Written by 10:28 am Bitcoin

Pick n Pay will soon accept bitcoin at all its till points

Pick n Pay, which has been experimenting with cryptocurrency payments for several years, is expanding its crypto offering, allowing consumers to pay for groceries with crypto at 39 stores nationwide.

It plans to roll out the crypto service to all of its stores in the “coming months”, it said in a statement on Tuesday.

This ground-breaking development in the world of crypto follows the conclusion of a first phase of a new pilot by the retailer that allows customers to pay using cryptocurrency on their smartphones using a “trusted app”.

“While for many years crypto was something for specialists on their computers, or used by early adopters trying it out, things are changing. The Financial Sector Conduct Authority’s recent announcement paves the way for cryptocurrency as a mainstream method of payment,” the retailer said in the statement.

“Increasingly cryptocurrency is being used by those underserved by traditional banking systems, or by those wanting to pay and exchange money in a cheaper and convenient way. Many companies are responding to this by accepting bitcoin,” it added.

In its latest pilot, Pick n Pay said it tested a payment service technology that allows customers to buy groceries with cryptocurrency at till points with any bitcoin lightning-enabled app, including BlueWallet and Muun. The lightning protocol speeds up transactions on the bitcoin network.

Minimal service fee

“The transaction is as easy and secure as swiping a debit or credit card. Customers scan a QR code from the app and accept the rand conversion rate on their smartphone at the time of the transaction. The service fee for each transaction is minimal, costing the customer on average 70c, and takes less than 30 seconds.”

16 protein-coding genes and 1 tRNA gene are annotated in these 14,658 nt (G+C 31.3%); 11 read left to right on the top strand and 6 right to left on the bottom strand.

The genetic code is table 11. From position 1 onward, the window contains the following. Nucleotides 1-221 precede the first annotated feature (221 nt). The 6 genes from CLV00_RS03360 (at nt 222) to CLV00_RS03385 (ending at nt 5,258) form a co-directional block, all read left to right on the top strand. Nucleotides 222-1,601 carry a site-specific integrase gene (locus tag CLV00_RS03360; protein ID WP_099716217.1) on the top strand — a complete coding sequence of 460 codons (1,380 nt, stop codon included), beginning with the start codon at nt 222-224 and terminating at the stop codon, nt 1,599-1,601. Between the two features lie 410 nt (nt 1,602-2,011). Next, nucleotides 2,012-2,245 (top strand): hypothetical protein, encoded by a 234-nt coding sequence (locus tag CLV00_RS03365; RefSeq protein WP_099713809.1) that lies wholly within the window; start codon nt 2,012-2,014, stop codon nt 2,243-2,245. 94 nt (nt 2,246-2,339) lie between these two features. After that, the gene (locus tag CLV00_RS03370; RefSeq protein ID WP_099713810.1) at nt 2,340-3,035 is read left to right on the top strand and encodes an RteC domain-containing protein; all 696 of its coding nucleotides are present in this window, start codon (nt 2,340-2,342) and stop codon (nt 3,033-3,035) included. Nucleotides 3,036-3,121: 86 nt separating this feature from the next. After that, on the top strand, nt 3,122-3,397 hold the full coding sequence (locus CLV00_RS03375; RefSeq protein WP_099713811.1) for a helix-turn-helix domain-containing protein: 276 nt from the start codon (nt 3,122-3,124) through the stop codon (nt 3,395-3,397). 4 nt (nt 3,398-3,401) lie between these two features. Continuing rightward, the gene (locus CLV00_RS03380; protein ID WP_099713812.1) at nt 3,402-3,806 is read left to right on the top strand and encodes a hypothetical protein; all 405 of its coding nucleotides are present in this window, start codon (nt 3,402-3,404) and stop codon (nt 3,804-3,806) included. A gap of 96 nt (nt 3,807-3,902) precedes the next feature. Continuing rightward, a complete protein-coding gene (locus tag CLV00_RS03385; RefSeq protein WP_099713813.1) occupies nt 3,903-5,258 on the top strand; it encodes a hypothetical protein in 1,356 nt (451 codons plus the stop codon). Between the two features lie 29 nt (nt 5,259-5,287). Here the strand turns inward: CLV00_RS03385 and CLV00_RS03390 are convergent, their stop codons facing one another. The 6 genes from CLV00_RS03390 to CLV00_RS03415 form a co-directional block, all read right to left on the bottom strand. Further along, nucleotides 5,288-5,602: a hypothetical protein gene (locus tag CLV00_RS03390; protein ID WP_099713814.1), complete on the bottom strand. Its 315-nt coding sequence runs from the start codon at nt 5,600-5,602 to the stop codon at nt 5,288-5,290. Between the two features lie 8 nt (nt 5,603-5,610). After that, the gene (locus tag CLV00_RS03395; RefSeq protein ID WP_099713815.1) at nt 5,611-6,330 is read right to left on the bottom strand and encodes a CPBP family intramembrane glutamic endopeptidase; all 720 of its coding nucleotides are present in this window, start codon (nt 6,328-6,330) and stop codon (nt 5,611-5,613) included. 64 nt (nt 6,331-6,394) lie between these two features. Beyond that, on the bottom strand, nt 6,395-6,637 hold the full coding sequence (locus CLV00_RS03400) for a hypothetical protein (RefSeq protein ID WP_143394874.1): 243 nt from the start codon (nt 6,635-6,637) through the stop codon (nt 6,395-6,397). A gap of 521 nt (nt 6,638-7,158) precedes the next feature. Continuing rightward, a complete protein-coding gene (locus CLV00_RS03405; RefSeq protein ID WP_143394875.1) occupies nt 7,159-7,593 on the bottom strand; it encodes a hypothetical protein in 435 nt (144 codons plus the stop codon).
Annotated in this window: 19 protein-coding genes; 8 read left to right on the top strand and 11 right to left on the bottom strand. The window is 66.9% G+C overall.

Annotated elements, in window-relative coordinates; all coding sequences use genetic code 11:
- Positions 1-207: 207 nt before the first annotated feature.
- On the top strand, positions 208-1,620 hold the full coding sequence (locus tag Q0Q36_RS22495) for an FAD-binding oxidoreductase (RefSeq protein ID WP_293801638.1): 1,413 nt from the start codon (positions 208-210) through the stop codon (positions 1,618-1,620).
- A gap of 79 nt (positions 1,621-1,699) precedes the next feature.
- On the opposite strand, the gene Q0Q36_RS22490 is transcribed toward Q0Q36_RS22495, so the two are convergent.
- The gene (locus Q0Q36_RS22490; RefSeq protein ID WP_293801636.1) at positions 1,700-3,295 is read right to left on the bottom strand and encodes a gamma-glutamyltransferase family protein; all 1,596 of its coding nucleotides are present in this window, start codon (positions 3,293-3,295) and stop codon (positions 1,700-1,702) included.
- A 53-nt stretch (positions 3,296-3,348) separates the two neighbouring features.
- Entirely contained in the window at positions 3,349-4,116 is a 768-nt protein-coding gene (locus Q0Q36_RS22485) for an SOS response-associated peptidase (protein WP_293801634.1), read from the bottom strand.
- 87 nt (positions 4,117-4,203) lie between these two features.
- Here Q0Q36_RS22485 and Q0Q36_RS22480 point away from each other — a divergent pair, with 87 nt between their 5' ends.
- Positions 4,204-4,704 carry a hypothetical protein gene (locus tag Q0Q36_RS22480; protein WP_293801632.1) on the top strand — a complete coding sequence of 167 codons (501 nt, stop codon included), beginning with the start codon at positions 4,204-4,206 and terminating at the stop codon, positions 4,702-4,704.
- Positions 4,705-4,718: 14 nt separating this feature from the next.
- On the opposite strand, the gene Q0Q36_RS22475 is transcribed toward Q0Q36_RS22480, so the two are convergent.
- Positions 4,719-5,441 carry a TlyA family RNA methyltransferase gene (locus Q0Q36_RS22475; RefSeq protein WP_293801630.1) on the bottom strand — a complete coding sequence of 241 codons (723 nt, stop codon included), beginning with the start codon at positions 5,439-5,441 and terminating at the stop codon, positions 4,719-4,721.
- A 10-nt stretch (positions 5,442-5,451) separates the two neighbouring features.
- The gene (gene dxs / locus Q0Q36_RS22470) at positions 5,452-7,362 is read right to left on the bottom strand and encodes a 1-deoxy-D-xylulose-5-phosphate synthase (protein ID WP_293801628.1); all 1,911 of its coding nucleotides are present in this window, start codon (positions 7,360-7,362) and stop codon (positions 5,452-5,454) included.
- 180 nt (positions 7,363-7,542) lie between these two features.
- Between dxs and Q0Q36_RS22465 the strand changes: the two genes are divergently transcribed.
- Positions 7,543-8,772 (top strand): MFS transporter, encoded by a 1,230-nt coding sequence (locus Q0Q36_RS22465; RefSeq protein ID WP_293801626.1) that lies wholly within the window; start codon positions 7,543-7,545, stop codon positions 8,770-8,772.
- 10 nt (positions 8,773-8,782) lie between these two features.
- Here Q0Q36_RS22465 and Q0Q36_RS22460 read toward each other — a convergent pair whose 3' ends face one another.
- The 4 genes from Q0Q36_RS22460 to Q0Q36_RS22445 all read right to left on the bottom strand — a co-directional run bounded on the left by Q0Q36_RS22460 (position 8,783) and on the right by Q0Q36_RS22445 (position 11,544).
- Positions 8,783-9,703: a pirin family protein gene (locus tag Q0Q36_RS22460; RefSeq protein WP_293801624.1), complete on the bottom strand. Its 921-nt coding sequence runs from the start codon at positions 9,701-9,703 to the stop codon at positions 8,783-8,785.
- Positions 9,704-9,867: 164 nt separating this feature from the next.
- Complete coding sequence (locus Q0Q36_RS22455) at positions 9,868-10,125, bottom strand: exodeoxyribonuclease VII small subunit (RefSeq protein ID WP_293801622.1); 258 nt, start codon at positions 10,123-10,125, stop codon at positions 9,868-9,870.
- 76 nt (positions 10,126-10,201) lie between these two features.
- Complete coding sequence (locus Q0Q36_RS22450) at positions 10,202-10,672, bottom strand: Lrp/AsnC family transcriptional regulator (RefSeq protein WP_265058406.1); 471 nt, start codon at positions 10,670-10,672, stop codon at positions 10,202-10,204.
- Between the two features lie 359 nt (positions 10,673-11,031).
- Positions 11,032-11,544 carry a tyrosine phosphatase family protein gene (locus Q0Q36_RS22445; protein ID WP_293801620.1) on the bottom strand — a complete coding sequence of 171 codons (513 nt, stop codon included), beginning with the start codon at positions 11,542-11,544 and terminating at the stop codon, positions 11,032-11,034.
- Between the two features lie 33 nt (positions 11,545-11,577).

The retailer said it ran the pilot in 10 Western Cape stores over the past five months with pre-selected testers. This included Bitcoin Ekasi in Mossel Bay, which pays non-profit organisation The Surfer Kids coaches in bitcoin while simultaneously onboarding township vendors to accept bitcoin as payment. “As the local Pick n Pay store now accepts bitcoin, the coaches and children can spend their earnings more widely and conveniently than before.”

Pick n Pay has now extended the pilot to a further 29 stores for testing with customers, with the intention to roll it out to all stores in the coming months, it said.

The participating stores are:

  • Langeberg Mall, Mosselbay
  • Sedgefield
  • Stellenbosch Central and Stellenbosch Square
  • Paarl Mall
  • Willowbridge
  • Local Big Bay
  • Table Bay Mall
  • Cavendish
  • Kenilworth
  • Kenilworth Campus
  • Kenilworth Pam Golding
  • Seapoint
  • Waterfront
  • Mall of Africa
  • Mall of the North
  • Mall of the South
  • Menlyn Mall
  • Nelspruit
  • PnP on Nicol
  • Liberty Midlands Mall
  • The Pavilion
  • Tshwane Mall
  • Beacon Bay
  • Uitenhage
  • Bedfordview
  • Centurion
  • Fourways Mall
  • PnP Qualisave Carlton Centre
  • PnP Qualisave Diepsloot
  • PnP Qualisave Midrand
  • PnP Qualisave Rustenburg
  • PnP Qualisave Commercial Road
  • PnP Qualisave North Beach
  • PnP Qualisave The Workshop
  • PnP Qualisave Goodwood
  • Hyper Bloemfontein
  • Hyper Durban North
  • Hyper Northgate
  • Hyper Ottery

The retailer first started experimenting with bitcoin five years ago, when it ran a pilot in the staff canteen store at its head office in Cape Town. “It proved the concept, but the available technology at the time was too expensive for shoppers and it took too long to finalise the transaction to make it sustainable,” it said.

“This new technology means we can provide an affordable service for high volume, low-value transactions that will promote financial inclusion in South Africa,” said Pick n Pay group executive for IT, Chris Shortt.

Pick n Pay partnered with Electrum and CryptoConvert for the latest pilot. Electrum’s payment platform connects Cryptoconvert and Pick n Pay, letting customers pay with the bitcoin lightning technology at the till point.  — (c) 2022 NewsCentral Media

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